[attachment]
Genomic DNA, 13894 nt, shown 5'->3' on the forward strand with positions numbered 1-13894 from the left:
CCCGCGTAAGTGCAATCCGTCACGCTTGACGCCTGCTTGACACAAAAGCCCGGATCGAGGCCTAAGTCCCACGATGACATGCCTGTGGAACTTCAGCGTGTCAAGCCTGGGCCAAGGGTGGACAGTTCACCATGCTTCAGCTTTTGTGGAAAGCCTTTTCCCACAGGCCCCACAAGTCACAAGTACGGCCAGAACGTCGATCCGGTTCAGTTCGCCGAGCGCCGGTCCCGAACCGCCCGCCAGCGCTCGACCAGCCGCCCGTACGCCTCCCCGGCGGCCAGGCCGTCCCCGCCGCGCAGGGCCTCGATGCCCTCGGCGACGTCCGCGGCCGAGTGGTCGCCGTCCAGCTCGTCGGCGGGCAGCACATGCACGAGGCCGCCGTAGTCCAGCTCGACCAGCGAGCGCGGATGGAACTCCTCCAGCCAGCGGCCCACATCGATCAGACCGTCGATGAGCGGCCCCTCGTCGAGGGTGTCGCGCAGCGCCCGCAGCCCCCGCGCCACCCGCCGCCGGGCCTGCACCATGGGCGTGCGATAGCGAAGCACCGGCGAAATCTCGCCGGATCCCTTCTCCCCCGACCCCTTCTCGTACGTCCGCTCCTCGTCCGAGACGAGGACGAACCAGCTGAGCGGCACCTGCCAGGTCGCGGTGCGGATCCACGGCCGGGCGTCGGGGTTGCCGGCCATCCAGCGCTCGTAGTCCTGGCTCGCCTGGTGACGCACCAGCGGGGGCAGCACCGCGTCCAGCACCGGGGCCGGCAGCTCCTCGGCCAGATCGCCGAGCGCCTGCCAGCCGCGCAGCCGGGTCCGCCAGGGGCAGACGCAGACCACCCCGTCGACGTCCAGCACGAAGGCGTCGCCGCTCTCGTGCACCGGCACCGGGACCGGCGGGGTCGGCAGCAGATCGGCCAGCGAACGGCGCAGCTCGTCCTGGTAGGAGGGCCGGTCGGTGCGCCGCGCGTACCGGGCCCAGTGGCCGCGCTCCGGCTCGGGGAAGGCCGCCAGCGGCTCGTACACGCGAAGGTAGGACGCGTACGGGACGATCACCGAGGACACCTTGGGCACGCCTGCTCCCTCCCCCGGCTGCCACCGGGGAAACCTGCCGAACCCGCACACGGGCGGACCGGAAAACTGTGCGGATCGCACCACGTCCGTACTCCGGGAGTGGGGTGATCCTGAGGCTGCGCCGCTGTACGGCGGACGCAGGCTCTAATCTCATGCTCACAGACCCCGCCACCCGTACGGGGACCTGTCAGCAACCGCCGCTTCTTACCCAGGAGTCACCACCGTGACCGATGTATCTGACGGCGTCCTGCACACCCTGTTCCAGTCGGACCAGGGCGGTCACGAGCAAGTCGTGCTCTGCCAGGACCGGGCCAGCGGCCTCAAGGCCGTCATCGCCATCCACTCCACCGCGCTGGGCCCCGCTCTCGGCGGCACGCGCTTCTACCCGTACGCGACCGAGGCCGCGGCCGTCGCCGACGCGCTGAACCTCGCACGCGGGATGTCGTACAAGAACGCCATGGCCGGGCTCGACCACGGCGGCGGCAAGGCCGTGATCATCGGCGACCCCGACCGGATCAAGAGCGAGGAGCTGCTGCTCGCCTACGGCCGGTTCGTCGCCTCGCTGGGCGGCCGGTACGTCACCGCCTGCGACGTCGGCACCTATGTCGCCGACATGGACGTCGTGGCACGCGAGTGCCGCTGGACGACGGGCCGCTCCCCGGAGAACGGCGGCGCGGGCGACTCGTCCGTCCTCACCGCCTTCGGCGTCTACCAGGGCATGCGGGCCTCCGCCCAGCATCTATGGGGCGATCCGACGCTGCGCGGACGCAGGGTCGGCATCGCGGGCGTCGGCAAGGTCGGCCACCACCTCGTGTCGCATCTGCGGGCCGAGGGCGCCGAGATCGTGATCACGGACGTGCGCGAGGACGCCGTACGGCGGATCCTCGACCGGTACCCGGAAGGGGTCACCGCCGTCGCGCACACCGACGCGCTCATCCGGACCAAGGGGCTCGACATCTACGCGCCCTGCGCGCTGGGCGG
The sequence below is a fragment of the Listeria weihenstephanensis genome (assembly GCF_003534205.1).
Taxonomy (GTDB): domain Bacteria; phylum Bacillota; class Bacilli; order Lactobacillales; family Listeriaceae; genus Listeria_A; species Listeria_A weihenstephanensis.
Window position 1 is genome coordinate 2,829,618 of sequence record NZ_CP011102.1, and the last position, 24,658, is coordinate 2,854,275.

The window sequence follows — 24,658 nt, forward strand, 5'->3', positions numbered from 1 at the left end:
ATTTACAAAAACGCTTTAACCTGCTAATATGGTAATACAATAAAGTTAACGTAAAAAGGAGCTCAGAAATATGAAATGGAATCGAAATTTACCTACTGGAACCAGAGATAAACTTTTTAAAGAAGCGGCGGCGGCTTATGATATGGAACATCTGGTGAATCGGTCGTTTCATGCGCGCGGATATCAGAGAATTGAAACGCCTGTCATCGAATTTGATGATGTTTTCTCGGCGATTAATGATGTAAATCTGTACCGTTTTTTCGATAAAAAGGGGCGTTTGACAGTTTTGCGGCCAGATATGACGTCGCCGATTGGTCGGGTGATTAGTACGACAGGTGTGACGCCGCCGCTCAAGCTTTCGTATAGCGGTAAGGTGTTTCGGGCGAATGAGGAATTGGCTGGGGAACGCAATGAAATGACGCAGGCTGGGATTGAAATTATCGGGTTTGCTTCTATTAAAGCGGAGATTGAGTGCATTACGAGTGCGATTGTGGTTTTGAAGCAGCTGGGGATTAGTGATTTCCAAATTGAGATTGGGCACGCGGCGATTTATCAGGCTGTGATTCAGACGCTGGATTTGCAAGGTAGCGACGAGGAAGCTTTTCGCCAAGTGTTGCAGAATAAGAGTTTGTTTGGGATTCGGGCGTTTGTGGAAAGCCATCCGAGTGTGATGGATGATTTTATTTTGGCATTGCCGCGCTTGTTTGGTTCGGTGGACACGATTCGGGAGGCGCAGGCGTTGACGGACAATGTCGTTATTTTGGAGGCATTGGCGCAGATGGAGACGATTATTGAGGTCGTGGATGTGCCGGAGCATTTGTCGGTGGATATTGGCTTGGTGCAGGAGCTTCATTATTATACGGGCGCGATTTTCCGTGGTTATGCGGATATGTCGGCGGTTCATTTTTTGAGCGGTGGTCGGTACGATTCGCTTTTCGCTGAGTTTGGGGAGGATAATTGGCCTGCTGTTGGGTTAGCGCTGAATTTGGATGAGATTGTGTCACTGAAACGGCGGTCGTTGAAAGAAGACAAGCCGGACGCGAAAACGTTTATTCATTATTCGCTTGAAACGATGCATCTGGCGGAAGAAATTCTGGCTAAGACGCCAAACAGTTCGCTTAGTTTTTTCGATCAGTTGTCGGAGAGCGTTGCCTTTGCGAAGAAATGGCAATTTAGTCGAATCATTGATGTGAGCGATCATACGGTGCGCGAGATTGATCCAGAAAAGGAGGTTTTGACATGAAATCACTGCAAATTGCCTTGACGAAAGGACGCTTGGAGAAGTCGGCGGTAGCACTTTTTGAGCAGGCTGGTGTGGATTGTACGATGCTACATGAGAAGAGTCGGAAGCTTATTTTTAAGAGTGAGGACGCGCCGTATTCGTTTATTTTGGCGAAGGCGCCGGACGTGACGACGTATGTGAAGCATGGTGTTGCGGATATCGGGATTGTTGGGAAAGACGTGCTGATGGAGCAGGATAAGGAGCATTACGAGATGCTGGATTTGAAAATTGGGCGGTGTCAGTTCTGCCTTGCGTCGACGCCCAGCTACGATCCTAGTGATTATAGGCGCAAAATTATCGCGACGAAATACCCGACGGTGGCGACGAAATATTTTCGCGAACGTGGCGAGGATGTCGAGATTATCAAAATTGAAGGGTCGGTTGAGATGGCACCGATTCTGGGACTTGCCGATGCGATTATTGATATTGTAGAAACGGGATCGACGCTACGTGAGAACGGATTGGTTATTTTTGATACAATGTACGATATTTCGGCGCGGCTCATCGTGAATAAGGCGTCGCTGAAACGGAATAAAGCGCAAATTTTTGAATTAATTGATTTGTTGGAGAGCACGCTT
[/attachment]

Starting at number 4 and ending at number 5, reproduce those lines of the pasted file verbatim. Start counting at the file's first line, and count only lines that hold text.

Taxonomy (GTDB): domain Bacteria; phylum Bacillota; class Bacilli; order Lactobacillales; family Listeriaceae; genus Listeria_A; species Listeria_A weihenstephanensis.
Window position 1 is genome coordinate 2,829,618 of sequence record NZ_CP011102.1, and the last position, 24,658, is coordinate 2,854,275.